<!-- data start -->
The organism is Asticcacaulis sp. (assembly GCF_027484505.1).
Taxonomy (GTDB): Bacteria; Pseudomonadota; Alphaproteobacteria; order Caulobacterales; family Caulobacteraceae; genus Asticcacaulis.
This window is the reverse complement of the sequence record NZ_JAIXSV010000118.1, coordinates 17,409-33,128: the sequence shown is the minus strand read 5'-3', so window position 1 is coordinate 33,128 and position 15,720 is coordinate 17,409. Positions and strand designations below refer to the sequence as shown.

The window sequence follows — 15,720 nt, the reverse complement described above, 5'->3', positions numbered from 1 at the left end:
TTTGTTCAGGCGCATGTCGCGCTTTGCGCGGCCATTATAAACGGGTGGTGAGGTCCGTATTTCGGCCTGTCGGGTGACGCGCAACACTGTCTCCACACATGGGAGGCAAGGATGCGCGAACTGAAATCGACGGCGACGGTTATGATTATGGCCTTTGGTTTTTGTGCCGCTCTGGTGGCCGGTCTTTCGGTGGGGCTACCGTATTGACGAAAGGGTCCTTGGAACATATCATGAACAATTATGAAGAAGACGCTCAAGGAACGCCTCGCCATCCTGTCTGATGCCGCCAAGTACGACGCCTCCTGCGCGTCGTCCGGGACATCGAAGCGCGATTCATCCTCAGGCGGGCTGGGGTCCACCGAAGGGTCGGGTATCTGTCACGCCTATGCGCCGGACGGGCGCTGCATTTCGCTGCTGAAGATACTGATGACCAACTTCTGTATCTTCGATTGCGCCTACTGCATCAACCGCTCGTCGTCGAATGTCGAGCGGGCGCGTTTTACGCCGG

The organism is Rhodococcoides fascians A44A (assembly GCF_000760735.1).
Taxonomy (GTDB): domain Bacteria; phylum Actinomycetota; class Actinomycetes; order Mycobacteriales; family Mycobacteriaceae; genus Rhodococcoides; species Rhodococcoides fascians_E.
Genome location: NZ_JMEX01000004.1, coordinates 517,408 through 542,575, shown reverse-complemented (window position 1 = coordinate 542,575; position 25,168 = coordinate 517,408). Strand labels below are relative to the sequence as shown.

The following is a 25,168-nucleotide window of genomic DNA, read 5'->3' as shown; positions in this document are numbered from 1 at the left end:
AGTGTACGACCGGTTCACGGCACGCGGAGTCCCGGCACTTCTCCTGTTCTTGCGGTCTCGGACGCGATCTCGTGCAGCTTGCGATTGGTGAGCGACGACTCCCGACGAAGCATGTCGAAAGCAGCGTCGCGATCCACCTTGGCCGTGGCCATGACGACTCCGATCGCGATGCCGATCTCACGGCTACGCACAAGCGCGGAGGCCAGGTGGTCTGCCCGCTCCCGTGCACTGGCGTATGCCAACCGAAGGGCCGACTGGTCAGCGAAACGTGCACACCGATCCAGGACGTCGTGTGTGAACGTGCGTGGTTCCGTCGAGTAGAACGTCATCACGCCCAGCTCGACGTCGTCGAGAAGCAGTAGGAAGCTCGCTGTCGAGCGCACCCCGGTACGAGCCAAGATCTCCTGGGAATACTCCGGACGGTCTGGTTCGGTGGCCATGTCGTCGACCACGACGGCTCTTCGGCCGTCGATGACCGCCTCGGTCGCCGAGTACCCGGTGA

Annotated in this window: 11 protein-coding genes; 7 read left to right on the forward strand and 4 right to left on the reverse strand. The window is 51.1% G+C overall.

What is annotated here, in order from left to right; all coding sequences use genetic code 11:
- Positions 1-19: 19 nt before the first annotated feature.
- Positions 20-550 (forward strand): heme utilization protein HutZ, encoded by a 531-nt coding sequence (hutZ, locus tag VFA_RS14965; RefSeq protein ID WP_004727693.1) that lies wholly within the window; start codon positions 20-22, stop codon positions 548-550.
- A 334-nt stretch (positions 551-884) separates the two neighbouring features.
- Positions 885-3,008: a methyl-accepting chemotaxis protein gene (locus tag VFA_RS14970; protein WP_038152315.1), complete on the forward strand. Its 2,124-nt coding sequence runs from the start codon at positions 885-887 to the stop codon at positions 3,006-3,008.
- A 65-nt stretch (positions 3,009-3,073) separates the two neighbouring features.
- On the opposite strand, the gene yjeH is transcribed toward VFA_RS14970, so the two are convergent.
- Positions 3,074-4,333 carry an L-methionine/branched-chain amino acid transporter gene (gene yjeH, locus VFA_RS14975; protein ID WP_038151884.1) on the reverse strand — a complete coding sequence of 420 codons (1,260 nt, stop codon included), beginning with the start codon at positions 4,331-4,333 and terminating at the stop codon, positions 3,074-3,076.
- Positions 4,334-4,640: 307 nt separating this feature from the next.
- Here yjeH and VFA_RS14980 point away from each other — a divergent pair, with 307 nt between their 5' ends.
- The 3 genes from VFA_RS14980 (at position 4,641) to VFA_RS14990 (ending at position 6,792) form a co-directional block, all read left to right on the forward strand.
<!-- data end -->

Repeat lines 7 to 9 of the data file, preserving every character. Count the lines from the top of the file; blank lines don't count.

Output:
Taxonomy (GTDB): domain Bacteria; phylum Actinomycetota; class Actinomycetes; order Mycobacteriales; family Mycobacteriaceae; genus Rhodococcoides; species Rhodococcoides fascians_E.
Genome location: NZ_JMEX01000004.1, coordinates 517,408 through 542,575, shown reverse-complemented (window position 1 = coordinate 542,575; position 25,168 = coordinate 517,408). Strand labels below are relative to the sequence as shown.

The following is a 25,168-nucleotide window of genomic DNA, read 5'->3' as shown; positions in this document are numbered from 1 at the left end: